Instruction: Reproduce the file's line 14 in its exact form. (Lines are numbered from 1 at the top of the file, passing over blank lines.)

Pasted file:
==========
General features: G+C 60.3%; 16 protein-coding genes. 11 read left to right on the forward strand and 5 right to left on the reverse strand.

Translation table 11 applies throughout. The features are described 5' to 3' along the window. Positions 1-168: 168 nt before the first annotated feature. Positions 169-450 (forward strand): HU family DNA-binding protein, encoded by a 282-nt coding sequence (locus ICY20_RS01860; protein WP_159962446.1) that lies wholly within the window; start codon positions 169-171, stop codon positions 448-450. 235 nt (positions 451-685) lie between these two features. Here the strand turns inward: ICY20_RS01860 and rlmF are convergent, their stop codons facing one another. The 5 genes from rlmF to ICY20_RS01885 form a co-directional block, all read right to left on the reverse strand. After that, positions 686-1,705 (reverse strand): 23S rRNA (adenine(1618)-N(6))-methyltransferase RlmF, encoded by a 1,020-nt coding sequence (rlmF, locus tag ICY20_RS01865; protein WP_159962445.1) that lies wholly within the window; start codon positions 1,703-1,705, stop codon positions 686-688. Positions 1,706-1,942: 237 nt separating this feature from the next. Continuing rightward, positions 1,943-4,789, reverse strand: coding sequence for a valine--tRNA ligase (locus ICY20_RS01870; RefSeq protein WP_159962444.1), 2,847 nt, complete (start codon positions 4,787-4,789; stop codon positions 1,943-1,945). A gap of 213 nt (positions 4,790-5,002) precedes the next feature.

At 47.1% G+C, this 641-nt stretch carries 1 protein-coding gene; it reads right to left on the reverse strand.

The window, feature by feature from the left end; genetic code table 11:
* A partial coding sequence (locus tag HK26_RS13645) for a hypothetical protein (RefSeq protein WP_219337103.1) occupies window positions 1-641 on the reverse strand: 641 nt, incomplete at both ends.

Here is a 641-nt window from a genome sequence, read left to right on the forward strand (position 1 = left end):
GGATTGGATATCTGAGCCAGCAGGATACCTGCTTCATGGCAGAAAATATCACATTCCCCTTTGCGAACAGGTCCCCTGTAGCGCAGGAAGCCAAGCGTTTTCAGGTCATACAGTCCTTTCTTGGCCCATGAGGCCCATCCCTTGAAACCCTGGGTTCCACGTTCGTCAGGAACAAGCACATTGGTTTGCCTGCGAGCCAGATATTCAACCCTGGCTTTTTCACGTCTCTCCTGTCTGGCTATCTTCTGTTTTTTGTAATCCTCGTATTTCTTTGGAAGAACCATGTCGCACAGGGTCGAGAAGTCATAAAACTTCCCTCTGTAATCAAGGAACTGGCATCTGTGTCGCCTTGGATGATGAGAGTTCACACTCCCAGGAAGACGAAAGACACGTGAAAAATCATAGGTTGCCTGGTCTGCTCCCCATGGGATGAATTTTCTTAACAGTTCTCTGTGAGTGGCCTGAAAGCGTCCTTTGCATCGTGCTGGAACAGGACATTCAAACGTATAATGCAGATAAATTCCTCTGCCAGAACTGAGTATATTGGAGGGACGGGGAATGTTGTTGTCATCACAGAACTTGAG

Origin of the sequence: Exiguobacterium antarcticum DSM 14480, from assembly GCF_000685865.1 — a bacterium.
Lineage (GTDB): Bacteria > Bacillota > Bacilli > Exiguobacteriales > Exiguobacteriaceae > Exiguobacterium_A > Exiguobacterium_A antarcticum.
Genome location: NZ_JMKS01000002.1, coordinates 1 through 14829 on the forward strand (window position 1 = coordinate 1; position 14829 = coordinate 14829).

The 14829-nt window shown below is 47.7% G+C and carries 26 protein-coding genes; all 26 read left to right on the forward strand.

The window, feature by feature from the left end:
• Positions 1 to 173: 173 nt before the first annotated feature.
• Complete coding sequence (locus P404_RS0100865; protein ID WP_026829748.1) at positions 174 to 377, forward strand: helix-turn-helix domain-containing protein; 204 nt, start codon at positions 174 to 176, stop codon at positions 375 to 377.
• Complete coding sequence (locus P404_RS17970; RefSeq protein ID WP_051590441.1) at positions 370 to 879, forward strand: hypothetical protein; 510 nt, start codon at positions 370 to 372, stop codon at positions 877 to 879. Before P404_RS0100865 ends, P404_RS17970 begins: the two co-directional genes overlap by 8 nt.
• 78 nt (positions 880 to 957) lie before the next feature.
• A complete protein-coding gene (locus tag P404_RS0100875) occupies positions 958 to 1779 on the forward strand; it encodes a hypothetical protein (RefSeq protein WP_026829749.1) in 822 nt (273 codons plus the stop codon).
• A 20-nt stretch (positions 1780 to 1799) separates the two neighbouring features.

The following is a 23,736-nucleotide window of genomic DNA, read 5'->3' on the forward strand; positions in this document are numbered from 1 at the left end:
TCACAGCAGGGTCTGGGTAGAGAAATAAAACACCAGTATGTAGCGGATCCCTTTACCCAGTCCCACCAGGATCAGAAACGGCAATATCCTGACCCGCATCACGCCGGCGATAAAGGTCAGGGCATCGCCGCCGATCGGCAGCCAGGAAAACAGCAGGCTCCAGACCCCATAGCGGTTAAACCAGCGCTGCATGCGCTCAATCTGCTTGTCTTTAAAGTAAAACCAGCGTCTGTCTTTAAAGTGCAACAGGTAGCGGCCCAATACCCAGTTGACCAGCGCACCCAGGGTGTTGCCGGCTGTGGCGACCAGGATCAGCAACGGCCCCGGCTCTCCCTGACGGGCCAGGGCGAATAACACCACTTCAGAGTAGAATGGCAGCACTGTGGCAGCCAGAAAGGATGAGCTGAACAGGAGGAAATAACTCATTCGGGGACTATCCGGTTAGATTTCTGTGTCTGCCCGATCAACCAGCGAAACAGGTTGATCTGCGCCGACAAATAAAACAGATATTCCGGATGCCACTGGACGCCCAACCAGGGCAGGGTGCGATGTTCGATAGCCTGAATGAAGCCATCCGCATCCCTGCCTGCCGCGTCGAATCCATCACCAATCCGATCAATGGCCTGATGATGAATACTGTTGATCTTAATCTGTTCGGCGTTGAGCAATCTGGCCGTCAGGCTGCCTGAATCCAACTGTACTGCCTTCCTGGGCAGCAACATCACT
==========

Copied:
• Complete coding sequence (locus P404_RS0100865; protein ID WP_026829748.1) at positions 174 to 377, forward strand: helix-turn-helix domain-containing protein; 204 nt, start codon at positions 174 to 176, stop codon at positions 375 to 377.